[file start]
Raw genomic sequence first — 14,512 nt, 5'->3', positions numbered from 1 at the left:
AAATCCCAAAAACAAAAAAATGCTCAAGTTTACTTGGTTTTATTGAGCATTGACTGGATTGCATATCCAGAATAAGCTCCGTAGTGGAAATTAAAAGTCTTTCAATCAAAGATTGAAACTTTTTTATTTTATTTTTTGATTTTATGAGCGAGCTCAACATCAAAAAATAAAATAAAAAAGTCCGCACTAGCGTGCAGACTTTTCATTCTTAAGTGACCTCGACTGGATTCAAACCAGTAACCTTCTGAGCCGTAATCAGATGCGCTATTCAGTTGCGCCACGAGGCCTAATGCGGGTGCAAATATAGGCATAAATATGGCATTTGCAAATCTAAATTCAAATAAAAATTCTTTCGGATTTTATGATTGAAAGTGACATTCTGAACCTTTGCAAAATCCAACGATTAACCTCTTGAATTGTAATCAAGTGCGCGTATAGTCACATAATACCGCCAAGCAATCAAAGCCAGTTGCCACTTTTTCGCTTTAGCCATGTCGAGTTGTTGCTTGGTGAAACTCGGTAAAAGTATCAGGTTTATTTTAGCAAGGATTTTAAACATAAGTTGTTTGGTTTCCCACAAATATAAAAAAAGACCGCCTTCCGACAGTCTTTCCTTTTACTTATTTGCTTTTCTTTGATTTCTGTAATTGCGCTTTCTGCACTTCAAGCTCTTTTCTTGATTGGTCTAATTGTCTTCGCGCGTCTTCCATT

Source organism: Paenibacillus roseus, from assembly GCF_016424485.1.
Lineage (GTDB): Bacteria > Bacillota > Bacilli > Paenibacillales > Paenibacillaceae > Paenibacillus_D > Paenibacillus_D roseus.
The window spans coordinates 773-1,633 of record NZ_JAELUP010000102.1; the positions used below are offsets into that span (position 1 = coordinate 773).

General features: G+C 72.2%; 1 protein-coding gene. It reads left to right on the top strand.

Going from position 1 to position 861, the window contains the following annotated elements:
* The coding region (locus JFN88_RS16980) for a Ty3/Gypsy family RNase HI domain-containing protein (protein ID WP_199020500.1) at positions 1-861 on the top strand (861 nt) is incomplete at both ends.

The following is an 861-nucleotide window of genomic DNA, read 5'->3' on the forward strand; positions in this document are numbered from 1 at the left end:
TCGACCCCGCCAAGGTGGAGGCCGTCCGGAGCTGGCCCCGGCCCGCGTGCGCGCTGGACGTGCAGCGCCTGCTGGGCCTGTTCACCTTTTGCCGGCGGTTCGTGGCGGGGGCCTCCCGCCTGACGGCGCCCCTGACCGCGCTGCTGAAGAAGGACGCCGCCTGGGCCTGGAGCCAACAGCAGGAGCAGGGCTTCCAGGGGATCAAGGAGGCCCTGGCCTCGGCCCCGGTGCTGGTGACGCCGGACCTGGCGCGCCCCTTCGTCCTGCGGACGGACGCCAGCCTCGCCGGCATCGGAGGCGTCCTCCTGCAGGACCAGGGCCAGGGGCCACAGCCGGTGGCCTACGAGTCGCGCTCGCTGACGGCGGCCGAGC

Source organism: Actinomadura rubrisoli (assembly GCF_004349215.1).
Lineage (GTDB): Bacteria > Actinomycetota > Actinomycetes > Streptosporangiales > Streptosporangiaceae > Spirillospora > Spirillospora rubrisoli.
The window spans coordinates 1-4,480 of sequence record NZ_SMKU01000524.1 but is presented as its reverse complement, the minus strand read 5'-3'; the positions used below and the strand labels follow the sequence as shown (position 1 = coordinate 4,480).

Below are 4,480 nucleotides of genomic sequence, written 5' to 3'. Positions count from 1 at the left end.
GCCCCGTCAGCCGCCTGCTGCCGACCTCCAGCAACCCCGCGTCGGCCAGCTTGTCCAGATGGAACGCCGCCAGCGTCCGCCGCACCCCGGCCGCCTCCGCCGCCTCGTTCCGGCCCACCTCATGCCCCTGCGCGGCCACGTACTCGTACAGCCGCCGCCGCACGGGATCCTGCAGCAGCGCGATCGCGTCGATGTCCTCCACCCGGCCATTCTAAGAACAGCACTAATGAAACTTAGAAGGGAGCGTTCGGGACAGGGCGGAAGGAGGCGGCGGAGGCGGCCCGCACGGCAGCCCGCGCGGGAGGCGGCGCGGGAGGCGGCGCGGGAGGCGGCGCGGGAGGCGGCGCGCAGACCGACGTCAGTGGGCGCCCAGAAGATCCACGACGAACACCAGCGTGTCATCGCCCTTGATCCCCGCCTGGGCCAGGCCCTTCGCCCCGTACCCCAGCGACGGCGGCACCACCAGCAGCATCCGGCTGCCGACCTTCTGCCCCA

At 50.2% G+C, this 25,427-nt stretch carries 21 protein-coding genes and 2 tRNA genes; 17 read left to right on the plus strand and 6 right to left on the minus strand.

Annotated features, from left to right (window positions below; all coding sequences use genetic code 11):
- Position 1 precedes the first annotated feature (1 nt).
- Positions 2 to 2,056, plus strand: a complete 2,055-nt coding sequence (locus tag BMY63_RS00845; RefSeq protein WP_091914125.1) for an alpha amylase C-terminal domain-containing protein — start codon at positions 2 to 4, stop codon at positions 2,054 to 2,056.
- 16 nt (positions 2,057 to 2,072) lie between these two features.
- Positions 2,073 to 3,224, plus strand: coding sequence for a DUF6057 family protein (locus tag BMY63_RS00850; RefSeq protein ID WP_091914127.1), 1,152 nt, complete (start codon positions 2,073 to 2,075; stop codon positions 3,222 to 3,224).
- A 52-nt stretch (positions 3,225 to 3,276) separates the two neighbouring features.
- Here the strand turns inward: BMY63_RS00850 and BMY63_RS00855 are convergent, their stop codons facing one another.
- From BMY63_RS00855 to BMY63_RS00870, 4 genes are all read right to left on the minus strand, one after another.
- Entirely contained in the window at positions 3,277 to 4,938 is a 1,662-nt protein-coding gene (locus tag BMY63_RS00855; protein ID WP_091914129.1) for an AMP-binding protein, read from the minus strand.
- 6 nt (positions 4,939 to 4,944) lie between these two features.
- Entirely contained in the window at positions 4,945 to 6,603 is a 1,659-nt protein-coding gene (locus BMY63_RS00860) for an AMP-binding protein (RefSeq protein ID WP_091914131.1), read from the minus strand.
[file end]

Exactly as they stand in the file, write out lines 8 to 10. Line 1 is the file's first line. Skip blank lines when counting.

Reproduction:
* The coding region (locus JFN88_RS16980) for a Ty3/Gypsy family RNase HI domain-containing protein (protein ID WP_199020500.1) at positions 1-861 on the top strand (861 nt) is incomplete at both ends.

The following is an 861-nucleotide window of genomic DNA, read 5'->3' on the forward strand; positions in this document are numbered from 1 at the left end:
TCGACCCCGCCAAGGTGGAGGCCGTCCGGAGCTGGCCCCGGCCCGCGTGCGCGCTGGACGTGCAGCGCCTGCTGGGCCTGTTCACCTTTTGCCGGCGGTTCGTGGCGGGGGCCTCCCGCCTGACGGCGCCCCTGACCGCGCTGCTGAAGAAGGACGCCGCCTGGGCCTGGAGCCAACAGCAGGAGCAGGGCTTCCAGGGGATCAAGGAGGCCCTGGCCTCGGCCCCGGTGCTGGTGACGCCGGACCTGGCGCGCCCCTTCGTCCTGCGGACGGACGCCAGCCTCGCCGGCATCGGAGGCGTCCTCCTGCAGGACCAGGGCCAGGGGCCACAGCCGGTGGCCTACGAGTCGCGCTCGCTGACGGCGGCCGAGC